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Behavior of asset prices

Efficient markets hypothesis

The efficient market approach to explaining asset prices views them as the present values of the income streams they generate. Efficient market theory implies that all available information regarding future asset prices is impounded in current asset prices. It provides a useful starting point for analyzing derivatives.

One implication of market efficiency is that asset returns follow a random walk. The motion of the asset price has two parts, a drift rate, that is, a deterministic rate at which the asset price is expected to change over time, and a variance rate, that is, a random change in the asset price, also proportional to the time elapsed, and also unobservable. The variance rate has a mean of zero and a per-period variance equal to a parameter p, called the volatility. This assumption implies that the percent changes in the asset price are normally distributed with a mean equal to the drift rate and a variance equal to p2.

The random walk hypothesis is widely used in financial modeling and has several implications:

• The percent change in the asset price over the next time interval is independent of both the percent change over the last time interval and the level of the asset price. The random walk is sometimes described as ‘memoryless’ for this reason. There is no tendency for an up move to be followed by another up move, or by a down move. That means that the asset price can only have a non-stochastic trend equal to the drift rate, and does not revert to the historical mean or other ‘correct’ level. If the assumption were true, technical analysis would be irrelevant.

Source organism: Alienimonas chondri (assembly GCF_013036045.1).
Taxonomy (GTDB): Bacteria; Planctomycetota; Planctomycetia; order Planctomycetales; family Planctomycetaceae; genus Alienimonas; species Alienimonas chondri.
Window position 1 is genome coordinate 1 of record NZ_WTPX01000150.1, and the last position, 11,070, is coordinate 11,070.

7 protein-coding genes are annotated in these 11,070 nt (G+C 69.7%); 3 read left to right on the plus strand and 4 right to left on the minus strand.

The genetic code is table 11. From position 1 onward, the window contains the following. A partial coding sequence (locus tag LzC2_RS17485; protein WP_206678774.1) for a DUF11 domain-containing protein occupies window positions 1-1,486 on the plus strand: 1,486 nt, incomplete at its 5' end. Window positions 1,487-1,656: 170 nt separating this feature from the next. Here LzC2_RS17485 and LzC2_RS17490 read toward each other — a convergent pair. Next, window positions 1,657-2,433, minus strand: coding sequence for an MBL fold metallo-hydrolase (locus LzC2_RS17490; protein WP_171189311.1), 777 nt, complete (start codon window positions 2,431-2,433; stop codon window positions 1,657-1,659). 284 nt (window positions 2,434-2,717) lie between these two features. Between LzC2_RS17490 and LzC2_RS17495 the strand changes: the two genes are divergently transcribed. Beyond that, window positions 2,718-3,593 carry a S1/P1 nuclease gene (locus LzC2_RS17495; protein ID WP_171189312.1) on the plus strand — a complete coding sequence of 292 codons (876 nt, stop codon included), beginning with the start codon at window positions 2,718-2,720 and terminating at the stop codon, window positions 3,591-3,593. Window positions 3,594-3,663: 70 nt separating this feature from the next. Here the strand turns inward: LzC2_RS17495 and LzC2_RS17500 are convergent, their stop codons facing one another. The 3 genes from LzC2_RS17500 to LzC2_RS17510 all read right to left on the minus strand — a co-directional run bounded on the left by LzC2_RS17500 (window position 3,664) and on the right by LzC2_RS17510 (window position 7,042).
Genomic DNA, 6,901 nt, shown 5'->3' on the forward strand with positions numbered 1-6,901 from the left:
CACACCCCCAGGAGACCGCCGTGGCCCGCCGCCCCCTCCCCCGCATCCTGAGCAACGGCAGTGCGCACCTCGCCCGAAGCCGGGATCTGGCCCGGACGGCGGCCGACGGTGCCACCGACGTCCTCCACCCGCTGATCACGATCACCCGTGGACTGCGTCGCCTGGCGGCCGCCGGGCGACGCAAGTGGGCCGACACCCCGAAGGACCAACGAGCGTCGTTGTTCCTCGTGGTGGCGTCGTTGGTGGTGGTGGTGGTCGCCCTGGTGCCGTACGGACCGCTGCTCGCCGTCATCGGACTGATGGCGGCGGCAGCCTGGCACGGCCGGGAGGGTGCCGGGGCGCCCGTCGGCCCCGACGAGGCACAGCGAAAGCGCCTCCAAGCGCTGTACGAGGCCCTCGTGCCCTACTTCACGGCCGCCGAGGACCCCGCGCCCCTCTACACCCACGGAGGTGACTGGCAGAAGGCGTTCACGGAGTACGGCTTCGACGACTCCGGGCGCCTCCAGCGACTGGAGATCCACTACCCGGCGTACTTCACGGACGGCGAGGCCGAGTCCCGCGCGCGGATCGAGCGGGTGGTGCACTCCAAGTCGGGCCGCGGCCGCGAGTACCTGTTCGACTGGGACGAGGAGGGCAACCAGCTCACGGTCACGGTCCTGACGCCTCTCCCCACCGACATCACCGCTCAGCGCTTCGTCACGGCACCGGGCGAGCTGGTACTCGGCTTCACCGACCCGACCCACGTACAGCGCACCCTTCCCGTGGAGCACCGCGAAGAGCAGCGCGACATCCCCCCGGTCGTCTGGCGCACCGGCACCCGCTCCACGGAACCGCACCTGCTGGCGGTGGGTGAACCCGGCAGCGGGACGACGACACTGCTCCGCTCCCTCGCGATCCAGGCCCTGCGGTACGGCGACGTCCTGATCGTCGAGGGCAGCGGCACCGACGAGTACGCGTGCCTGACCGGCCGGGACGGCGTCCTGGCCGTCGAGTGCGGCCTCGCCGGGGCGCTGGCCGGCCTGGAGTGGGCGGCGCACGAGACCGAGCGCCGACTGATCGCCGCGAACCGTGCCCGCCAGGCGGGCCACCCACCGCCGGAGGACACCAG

• Precisely because of this lack of memory, the asset price tends over time to wander further and further from any starting point. The proportional distance the asset price can be expected to wander randomly over a discrete time interval q is the volatility times the square root of the time interval, p_q.

• Asset prices are continuous; they move in small steps, but do not jump. Over a given time interval, they may wander quite a distance from where they started, but they do it by moving a little each day.

• Asset returns are normally distributed with a mean equal to the drift rate and a standard deviation equal to the volatility. The return distribution is the same each period.

The Black–Scholes model assumes that volatility can be different for different asset prices, but is a constant for a particular asset. That implies that asset prices are homoskedastic, showing no tendency towards ‘volatility bunching’. A wild day in the markets is as likely to be followed by a quiet day as by another wild day.

An asset price following geometric Brownian motion can be thought of as having an urge to wander away from any starting point, but not in any particular direction. The volatility parameter can be thought of as a scaling factor for that urge to wander. Figure 1.1 illustrates its properties with six possible time paths over a year of an asset price, the sterling–dollar exchange rate, with a starting value of USD1.60, an annual volatility of 12%, and an expected rate of return of zero.

Empirical research on asset price behavior

While the random walk is a perfectly serviceable first approximation to the behavior of asset prices, in reality, it is only an approximation. Even though most widely traded cash asset returns are close to normal, they display small but important ‘nonnormalities’.